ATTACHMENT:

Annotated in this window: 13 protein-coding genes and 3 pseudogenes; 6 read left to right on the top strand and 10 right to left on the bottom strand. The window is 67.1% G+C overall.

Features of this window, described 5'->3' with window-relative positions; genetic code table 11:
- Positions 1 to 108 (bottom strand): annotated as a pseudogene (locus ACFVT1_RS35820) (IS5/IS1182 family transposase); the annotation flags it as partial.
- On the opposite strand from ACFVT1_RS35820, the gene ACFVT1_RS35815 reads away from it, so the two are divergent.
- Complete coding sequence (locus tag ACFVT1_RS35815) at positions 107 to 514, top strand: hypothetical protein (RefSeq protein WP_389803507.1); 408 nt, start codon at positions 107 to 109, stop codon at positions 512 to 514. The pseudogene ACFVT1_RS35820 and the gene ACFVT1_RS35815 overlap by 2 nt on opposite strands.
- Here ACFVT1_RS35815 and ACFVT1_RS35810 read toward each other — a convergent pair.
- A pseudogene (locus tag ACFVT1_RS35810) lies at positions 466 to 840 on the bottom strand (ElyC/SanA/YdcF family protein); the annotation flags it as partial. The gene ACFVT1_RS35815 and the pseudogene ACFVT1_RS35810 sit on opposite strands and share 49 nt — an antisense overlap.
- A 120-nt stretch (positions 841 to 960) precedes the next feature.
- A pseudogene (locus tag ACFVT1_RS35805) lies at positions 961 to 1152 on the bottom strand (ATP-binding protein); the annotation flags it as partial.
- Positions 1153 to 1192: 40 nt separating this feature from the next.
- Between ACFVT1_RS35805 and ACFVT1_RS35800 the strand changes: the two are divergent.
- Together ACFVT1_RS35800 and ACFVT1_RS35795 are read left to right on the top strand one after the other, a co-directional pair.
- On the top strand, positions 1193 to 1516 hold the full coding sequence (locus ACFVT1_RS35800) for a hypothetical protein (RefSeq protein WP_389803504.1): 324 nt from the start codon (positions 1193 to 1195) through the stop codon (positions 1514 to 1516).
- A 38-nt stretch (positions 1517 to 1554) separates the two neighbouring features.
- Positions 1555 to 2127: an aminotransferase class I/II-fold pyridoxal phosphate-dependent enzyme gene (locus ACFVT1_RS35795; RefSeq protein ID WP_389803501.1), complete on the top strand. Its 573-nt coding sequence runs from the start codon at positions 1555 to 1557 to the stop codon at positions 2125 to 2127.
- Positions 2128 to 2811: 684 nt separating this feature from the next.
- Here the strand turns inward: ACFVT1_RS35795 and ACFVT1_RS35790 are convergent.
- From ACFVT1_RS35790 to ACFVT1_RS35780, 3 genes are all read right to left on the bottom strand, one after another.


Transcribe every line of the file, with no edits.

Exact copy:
Annotated in this window: 13 protein-coding genes and 3 pseudogenes; 6 read left to right on the top strand and 10 right to left on the bottom strand. The window is 67.1% G+C overall.

Features of this window, described 5'->3' with window-relative positions; genetic code table 11:
- Positions 1 to 108 (bottom strand): annotated as a pseudogene (locus ACFVT1_RS35820) (IS5/IS1182 family transposase); the annotation flags it as partial.
- On the opposite strand from ACFVT1_RS35820, the gene ACFVT1_RS35815 reads away from it, so the two are divergent.
- Complete coding sequence (locus tag ACFVT1_RS35815) at positions 107 to 514, top strand: hypothetical protein (RefSeq protein WP_389803507.1); 408 nt, start codon at positions 107 to 109, stop codon at positions 512 to 514. The pseudogene ACFVT1_RS35820 and the gene ACFVT1_RS35815 overlap by 2 nt on opposite strands.
- Here ACFVT1_RS35815 and ACFVT1_RS35810 read toward each other — a convergent pair.
- A pseudogene (locus tag ACFVT1_RS35810) lies at positions 466 to 840 on the bottom strand (ElyC/SanA/YdcF family protein); the annotation flags it as partial. The gene ACFVT1_RS35815 and the pseudogene ACFVT1_RS35810 sit on opposite strands and share 49 nt — an antisense overlap.
- A 120-nt stretch (positions 841 to 960) precedes the next feature.
- A pseudogene (locus tag ACFVT1_RS35805) lies at positions 961 to 1152 on the bottom strand (ATP-binding protein); the annotation flags it as partial.
- Positions 1153 to 1192: 40 nt separating this feature from the next.
- Between ACFVT1_RS35805 and ACFVT1_RS35800 the strand changes: the two are divergent.
- Together ACFVT1_RS35800 and ACFVT1_RS35795 are read left to right on the top strand one after the other, a co-directional pair.
- On the top strand, positions 1193 to 1516 hold the full coding sequence (locus ACFVT1_RS35800) for a hypothetical protein (RefSeq protein WP_389803504.1): 324 nt from the start codon (positions 1193 to 1195) through the stop codon (positions 1514 to 1516).
- A 38-nt stretch (positions 1517 to 1554) separates the two neighbouring features.
- Positions 1555 to 2127: an aminotransferase class I/II-fold pyridoxal phosphate-dependent enzyme gene (locus ACFVT1_RS35795; RefSeq protein ID WP_389803501.1), complete on the top strand. Its 573-nt coding sequence runs from the start codon at positions 1555 to 1557 to the stop codon at positions 2125 to 2127.
- Positions 2128 to 2811: 684 nt separating this feature from the next.
- Here the strand turns inward: ACFVT1_RS35795 and ACFVT1_RS35790 are convergent.
- From ACFVT1_RS35790 to ACFVT1_RS35780, 3 genes are all read right to left on the bottom strand, one after another.